(6) It is further estimated that nationally 46 percent of runaway and homeless youth reported being physically abused, 38 percent reported being emotionally abused , and 17 percent reported being forced into unwanted sexual activity by a family or household member, and 75 percent of homeless or runaway youth have dropped out or will drop out of school.

(b) The General Assembly finds and declares that enacting targeted legislation providing foruniform statewide protocols in identifying runaway and homeless youth, designating specialized support services, and annually reporting statistical findings related to the number of youth in crisis and the effectiveness of state support services, will appropriately address the urgencies associated with runaway and homeless youth in crisis.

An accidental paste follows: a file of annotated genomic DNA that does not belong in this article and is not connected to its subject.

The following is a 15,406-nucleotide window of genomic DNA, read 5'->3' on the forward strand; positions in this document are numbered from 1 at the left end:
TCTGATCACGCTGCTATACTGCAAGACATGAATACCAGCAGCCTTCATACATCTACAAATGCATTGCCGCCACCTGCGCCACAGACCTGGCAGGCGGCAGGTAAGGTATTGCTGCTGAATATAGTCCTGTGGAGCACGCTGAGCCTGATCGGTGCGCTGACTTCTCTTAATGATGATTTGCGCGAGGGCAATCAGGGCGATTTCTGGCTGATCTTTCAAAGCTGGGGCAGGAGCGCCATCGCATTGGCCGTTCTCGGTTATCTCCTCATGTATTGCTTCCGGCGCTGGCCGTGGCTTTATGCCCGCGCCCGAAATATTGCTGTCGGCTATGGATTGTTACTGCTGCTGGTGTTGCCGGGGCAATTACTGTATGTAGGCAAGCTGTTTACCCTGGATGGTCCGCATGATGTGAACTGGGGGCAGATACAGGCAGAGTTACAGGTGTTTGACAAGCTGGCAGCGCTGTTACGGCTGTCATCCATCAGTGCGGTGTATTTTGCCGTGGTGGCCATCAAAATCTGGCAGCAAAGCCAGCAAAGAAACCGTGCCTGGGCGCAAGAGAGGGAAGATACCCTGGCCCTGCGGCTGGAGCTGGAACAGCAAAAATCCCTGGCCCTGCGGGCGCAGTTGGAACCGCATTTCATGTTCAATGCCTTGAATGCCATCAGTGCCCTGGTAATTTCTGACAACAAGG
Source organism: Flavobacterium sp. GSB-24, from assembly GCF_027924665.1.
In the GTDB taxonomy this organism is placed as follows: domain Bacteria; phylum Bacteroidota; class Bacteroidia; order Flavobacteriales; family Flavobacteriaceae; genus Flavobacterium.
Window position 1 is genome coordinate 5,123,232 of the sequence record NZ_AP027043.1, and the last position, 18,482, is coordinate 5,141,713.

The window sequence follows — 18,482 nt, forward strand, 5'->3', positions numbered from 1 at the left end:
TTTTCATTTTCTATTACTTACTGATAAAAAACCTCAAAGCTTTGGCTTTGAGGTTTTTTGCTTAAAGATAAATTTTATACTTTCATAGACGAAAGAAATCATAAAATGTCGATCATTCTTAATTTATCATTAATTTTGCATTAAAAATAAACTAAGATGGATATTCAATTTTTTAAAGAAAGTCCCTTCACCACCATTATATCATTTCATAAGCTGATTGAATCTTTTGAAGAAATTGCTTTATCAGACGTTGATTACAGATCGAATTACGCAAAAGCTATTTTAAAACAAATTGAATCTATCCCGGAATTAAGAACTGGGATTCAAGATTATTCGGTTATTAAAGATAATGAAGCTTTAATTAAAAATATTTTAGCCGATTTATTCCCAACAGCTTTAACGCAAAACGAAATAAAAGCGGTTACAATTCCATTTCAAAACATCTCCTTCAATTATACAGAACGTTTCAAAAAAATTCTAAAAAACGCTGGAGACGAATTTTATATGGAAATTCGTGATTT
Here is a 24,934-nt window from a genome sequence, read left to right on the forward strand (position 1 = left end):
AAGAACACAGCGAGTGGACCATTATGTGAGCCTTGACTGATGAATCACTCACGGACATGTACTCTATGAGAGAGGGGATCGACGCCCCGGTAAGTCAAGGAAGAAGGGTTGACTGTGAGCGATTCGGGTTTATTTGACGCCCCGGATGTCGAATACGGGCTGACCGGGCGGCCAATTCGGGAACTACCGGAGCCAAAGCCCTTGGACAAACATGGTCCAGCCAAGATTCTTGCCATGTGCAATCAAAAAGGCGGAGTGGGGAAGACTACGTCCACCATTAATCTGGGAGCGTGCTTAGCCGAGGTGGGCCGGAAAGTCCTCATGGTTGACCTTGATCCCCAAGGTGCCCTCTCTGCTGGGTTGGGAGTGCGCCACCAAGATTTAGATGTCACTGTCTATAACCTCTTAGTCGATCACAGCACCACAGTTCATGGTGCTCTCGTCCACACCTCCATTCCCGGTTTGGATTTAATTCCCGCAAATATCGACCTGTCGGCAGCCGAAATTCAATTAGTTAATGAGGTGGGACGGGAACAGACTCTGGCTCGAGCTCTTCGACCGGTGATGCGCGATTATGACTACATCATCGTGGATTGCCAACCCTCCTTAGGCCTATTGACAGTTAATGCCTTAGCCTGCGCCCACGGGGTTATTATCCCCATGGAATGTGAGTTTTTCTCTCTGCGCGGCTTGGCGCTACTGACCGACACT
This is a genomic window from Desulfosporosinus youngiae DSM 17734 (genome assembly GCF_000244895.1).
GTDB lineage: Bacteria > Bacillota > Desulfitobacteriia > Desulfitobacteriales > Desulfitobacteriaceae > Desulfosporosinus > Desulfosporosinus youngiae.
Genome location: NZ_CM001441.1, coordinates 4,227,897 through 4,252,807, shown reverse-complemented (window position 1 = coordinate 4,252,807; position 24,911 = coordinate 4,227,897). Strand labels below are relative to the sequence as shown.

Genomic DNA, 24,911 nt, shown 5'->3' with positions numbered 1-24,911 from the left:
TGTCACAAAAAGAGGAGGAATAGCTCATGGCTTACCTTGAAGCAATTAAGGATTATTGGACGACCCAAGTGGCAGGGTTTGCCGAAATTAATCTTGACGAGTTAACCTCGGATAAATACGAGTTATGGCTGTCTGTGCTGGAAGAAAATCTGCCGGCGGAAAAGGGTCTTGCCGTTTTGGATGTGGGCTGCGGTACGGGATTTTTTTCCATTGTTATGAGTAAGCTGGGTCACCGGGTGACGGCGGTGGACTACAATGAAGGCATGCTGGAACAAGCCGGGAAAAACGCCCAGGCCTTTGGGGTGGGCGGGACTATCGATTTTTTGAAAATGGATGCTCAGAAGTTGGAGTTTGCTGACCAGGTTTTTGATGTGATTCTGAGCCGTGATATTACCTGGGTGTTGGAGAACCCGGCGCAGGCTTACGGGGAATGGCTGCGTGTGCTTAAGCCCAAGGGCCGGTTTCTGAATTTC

As used in this subchapter, unless the context otherwise indicates, the following terms have the following meanings:

(1) Homeless youth. "Homeless youth" means a person 21 years of age or younger who is

unaccompanied by a parent or guardian and is without shelter where appropriate care and supervision are available, whose parent or legal guardian is unable or unwilling to provide shelter and care or who lacks a fixed, regular and adequate nighttime residence. "Homeless youth" does not include a person incarcerated or otherwise detained under federal or state law.

(2) Fixed, regular and adequate nighttime residence. "Fixed, regular and adequate